This week’s Top 5 comes from Nirmal Nair, Associate Professor, Electrical & Computer Engineering at The University of Auckland.
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For this Top 5 column I have identified recent trends in energy investment that will potentially impact the way investment trends develop in capital and stock bourse offerings globally. In my Top 10 column from 2018 some of the trends, new energy developments and challenges were identified. This column is primarily to seek comments from readers on what their thoughts are on the future of energy investing and financials during a zero-carbon transition economy.
1. Closer to home first: The depth of energy stocks in the NZX.
The current market capitalisation of the NZ Stock Exchange is about $144.895 billion. The electricity energy companies of Contact, Genesis, Mercury, Meridian, Trustpower and recently Tilt Renewable accounts for $27.941 billion (19.28%). If one includes other energy stocks like Vector and Z Energy, it clocks $33.935 billion (23.4%). In coming years as the global investment shift happens as identified in the subsequent items of this Top 5, is it likely to see any change to this picture? Will future governments decide to float some portion of the remaining 51% in its books to support well-being budgets? Open questions for another day..
2. Norway’s wealth fund pivoting its investment to renewable energy.
Norway is an energy-rich (oil) country that has invested over the years its wealth into a sovereign wealth fund which is currently capitalized at around $1 trillion. It will invest about 14 billion into non-listed renewable projects across the world.
In parallel, it is starting to slowly divest its oil and gas assets from its wealth fund portfolio. Norway’s internal energy consumption is supplied mainly through its hydro generation which ensures it energy security.
3. Saudi Arabia’s Aramco stock and IPO plans.
Aramco’s journey towards the capital and financial markets started with a $10 billion debt sale that attracted 10 fold interest worth $100 billion from global bond holders. This success and the Kingdom’s role in the Khasogi killing is likely to delay its public IPO offer. For energy security and transitioning off from carbon sources to fuel its own economy, Saudi is looking toward nuclear energy and a recent announcement appears to be this pivot.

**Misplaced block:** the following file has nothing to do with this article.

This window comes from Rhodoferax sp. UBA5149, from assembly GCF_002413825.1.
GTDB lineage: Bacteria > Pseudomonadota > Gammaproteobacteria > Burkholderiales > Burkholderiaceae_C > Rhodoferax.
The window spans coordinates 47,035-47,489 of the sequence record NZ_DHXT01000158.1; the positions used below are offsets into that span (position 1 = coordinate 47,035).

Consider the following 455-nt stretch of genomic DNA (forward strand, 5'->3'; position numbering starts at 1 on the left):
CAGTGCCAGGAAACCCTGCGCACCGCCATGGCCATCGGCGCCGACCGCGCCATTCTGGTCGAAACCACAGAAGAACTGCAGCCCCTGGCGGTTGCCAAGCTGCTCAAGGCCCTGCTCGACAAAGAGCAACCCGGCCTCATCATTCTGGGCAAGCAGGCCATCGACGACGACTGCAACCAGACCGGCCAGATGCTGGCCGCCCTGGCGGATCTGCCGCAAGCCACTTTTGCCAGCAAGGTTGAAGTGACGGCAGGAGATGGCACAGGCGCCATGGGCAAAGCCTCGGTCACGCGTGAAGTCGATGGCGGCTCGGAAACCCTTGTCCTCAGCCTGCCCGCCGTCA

4. Royal Dutch Shell Oil & Gas group’s aspiration of becoming the world’s largest electricity company.
Factoring the carbon charge liabilities that Royal Dutch Shell anticipates it will have to account for by 2035, its investment in renewable energy companies starting in 2020 is in the order of 1-2 billion per year ramping up as the carbon market picks up.
5. The 2018 Top 10 global power companies.
As countries will so oil/gas companies across the world will look to transition into the future of a low-carbon economy. This is likely to involve investment through capital markets, sovereign funds and also through financial bourses in utility companies. This brings into focus the existing top 10 global power companies based on revenue, as below.
10. E.ON $36.93bn
9. Siemens $38.42bn
8. General Electric Co $38.5bn
7. Iberdrola $39.79bn
6. Engie $48.8bn
5. KEPCO $53.5bn
4. TEPCO $55.36bn
3. EDF $77.8bn
2. Enel $85.28bn
1. State Grid Corporation of China $347bn
Apart from Siemens and GE, all others are state-owned utility companies. Thus, in the race towards a low-carbon market it is likely that all the investment mechanisms will be active to strategize big transitions and we are very likely to see some interesting transactions, investments, mergers etc. How much of this translates to retail investors is still unknown.